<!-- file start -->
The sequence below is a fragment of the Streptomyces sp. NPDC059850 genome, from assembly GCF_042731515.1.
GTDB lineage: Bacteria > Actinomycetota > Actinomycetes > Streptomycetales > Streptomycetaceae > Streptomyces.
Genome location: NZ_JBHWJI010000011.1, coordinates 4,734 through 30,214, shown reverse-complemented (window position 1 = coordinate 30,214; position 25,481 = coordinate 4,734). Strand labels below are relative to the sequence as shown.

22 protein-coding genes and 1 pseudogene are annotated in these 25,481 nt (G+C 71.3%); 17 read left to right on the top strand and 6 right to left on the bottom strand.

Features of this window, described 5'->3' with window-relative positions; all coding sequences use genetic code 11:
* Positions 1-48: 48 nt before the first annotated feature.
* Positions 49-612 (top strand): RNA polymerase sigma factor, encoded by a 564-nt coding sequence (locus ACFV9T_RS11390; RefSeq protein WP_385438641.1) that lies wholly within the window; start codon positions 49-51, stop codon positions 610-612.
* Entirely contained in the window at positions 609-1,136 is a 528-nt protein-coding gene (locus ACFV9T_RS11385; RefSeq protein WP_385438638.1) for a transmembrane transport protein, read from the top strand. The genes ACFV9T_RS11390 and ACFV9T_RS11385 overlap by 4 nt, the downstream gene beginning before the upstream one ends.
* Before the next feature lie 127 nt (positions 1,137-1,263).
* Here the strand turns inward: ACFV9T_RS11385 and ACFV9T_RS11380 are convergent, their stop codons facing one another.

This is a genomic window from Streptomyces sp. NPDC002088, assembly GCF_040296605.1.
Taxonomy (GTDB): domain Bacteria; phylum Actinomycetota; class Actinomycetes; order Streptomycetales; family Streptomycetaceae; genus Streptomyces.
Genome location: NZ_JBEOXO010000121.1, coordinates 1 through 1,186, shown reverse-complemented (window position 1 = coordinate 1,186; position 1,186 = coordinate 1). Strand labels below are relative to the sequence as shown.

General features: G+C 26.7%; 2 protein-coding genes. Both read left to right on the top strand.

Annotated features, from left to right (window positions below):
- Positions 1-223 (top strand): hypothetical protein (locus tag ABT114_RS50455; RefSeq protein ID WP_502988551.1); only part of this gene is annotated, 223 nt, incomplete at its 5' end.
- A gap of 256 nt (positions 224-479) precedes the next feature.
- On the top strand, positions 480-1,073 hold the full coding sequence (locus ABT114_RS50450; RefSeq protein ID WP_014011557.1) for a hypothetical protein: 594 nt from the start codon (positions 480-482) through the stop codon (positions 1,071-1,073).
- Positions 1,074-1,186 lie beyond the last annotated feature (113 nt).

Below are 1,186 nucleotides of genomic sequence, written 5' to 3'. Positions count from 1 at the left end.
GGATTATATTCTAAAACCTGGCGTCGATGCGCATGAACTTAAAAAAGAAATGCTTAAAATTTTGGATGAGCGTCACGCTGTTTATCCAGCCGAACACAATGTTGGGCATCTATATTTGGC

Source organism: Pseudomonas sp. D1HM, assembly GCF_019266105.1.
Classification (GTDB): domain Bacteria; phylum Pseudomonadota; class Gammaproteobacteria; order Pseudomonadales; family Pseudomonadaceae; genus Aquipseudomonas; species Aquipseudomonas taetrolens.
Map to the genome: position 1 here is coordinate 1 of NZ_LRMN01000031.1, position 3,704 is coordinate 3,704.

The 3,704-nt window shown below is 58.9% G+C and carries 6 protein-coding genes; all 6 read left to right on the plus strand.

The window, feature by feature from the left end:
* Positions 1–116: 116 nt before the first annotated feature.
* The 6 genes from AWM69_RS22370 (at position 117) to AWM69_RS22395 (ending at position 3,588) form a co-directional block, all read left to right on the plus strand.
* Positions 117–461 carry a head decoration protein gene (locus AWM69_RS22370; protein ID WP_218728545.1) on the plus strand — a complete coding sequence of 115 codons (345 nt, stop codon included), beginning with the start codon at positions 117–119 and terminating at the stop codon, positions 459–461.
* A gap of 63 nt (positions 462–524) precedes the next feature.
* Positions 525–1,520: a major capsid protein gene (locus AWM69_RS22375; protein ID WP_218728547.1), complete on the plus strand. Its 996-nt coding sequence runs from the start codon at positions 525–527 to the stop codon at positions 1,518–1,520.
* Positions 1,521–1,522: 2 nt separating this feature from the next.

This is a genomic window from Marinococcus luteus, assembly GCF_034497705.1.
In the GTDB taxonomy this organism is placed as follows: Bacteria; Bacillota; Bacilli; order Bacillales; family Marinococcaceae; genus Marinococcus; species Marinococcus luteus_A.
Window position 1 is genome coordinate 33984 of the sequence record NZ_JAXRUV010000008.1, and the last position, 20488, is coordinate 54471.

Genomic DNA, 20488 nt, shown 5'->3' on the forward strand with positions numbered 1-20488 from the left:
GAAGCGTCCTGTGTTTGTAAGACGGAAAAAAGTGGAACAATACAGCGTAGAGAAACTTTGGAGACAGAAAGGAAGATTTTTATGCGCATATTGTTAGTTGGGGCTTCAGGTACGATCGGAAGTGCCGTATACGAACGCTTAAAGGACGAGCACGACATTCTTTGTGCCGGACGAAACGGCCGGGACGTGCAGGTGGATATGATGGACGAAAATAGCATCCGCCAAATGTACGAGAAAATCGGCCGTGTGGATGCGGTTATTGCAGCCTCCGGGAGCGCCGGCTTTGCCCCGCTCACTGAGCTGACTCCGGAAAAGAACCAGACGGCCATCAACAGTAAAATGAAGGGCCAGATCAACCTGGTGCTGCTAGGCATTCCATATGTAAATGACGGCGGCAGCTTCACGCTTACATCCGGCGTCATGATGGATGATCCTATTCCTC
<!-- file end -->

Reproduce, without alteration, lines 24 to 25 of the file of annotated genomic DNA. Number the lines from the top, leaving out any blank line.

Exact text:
Map to the genome: position 1 here is coordinate 1 of NZ_LRMN01000031.1, position 3,704 is coordinate 3,704.

The 3,704-nt window shown below is 58.9% G+C and carries 6 protein-coding genes; all 6 read left to right on the plus strand.